don’t exist anymore. We have piles of photographs from the world’s
fair, and all of them look almost unreal- the level of grandeur, the perfect cleanliness.
It’s a familiar unreality too- they look like a movie set. The White City, though it
hosted hundreds of thousands, wasn’t built to be a ~real~ place. And as such, behind
all its lavish columns and sculptures and new technology, the white city hid a wooden
facade. The World’s Fair advertised a new kind of urban environment, one that was beautiful
and “cultured” and intentionally designed. But after the fair’s year in the spotlight,
it was quickly abandoned. The fairgrounds stood empty, as unsanctioned homes for Chicago’s
vagrant populations, and shelters for workers on strike. Then the city burned to the ground. The world of Mirror’s Edge is a dystopian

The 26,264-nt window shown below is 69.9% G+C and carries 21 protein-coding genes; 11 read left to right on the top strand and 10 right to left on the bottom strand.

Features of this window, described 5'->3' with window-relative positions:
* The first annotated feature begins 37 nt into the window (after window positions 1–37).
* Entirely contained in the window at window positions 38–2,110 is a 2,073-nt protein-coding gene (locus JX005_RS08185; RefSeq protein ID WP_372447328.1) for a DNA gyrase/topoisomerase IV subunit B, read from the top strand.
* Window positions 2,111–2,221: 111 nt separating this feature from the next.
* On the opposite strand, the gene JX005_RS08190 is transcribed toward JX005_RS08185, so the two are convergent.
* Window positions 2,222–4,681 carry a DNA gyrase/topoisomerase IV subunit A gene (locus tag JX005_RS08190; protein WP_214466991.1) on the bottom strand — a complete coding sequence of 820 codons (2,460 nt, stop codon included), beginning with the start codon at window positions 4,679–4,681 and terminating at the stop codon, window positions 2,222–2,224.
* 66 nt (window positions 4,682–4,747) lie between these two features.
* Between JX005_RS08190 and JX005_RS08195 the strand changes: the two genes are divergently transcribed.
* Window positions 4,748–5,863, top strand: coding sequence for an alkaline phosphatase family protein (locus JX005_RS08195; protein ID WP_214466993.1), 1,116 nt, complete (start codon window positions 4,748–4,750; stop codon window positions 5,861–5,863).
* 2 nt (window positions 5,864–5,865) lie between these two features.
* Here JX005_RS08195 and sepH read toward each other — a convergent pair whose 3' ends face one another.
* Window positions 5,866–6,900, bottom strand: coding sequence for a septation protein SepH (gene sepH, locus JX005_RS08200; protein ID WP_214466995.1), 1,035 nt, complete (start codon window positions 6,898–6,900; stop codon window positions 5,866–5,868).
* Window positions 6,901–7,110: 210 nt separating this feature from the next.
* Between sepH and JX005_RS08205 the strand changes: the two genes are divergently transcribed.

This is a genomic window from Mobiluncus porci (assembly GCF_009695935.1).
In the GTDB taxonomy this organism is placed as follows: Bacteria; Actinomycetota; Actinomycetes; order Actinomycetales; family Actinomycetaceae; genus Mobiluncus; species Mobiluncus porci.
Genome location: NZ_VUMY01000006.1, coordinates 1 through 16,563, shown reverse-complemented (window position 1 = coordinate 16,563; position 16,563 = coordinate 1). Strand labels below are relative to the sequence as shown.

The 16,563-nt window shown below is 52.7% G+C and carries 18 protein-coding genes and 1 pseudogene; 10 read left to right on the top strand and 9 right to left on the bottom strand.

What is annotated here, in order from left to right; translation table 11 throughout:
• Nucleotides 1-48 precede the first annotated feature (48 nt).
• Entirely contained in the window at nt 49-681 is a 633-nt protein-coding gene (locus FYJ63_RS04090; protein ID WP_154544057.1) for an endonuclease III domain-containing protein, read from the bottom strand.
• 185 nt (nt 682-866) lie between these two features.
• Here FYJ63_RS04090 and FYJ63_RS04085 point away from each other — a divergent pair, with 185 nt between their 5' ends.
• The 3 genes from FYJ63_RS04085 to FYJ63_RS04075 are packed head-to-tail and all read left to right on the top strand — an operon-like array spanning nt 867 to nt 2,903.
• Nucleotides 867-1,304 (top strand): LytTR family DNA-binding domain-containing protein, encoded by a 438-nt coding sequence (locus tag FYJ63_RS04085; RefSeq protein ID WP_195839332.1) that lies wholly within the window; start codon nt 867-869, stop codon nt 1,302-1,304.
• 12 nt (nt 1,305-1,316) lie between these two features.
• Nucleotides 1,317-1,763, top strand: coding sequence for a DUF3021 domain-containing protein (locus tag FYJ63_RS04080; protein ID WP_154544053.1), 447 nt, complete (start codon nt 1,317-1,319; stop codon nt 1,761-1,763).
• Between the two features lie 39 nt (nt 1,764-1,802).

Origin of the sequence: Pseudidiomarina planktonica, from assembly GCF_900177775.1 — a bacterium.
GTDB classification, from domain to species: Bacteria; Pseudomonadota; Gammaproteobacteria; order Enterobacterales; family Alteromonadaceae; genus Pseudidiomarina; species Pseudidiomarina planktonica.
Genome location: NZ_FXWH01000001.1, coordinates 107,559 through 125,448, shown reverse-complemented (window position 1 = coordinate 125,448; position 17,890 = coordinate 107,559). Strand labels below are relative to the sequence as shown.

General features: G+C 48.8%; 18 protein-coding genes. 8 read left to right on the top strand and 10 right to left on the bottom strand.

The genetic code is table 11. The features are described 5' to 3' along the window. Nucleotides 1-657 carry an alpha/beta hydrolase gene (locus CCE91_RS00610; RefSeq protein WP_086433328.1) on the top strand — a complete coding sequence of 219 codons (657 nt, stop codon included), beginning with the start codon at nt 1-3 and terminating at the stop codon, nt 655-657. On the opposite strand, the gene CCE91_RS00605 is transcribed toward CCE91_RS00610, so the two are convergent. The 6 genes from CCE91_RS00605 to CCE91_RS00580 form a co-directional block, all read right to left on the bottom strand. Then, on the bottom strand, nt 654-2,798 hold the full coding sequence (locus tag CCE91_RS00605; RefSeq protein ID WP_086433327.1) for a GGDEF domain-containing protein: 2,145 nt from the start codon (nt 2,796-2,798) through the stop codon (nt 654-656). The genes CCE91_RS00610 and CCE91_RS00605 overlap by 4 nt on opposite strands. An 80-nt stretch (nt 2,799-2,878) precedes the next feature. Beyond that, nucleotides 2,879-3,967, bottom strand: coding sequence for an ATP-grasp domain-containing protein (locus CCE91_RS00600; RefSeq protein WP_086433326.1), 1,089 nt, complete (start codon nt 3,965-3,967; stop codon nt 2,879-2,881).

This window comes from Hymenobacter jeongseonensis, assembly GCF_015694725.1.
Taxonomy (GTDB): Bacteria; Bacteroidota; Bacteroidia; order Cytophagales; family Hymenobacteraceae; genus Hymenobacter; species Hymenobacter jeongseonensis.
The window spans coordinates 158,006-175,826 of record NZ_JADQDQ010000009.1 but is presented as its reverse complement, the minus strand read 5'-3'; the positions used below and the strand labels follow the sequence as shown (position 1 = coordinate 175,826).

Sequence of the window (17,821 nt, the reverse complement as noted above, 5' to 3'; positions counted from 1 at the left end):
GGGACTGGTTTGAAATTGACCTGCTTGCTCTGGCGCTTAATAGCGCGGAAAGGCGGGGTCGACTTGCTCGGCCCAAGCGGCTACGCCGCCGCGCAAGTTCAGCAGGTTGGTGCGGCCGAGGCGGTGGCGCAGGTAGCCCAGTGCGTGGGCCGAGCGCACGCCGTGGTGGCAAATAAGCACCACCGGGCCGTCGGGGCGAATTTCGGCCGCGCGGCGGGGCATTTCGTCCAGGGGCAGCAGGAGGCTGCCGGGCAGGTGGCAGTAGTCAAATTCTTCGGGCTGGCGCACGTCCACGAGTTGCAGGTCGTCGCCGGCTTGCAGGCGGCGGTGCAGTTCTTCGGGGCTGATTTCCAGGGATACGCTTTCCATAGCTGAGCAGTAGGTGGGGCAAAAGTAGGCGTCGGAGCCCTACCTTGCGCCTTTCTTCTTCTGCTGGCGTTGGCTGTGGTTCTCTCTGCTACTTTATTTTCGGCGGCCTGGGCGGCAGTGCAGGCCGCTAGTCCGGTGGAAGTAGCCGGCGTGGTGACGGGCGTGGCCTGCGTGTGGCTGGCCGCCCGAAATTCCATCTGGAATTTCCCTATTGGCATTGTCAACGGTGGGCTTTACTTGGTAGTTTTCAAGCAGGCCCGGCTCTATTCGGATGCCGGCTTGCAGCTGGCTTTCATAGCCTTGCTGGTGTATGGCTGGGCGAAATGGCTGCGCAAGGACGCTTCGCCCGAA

perfection. Its flawless blue skies and sleek towers of glass belie a corporate corruption
and violent police presence that somehow surpasses even our own. The city’s striking architectural
unanimity is because of top-down thought control, each building intentionally scrubbed of any
reminder of protest or rebellion. Faith spends so much time on the rooftops, staring at the
skyline, because her existence is illegal. She’s not welcome on the streets. But for fleeting moments while playing Mirror’s
Edge, while flying over roofs and through windows, I- and Faith- get to forget that
oppression. In the quiet seconds between conflict, we can look out on those gorgeously modeled
textures, pitch-perfect lighting, and carefully considered skylines. We can get swept up in
that artificial majesty. I know, of course, that Mirror’s Edge isn’t
photorealistic. But these century-old pictures of The White City arent’ photo-real either,
not really. They’re presenting a hyper-reality, a version of real-life that’s elevated far
past our everyday experiences. And even though I know about all the rot hiding just out of
view, this fantasy still grips me. I just don’t see how games can look any
better than this.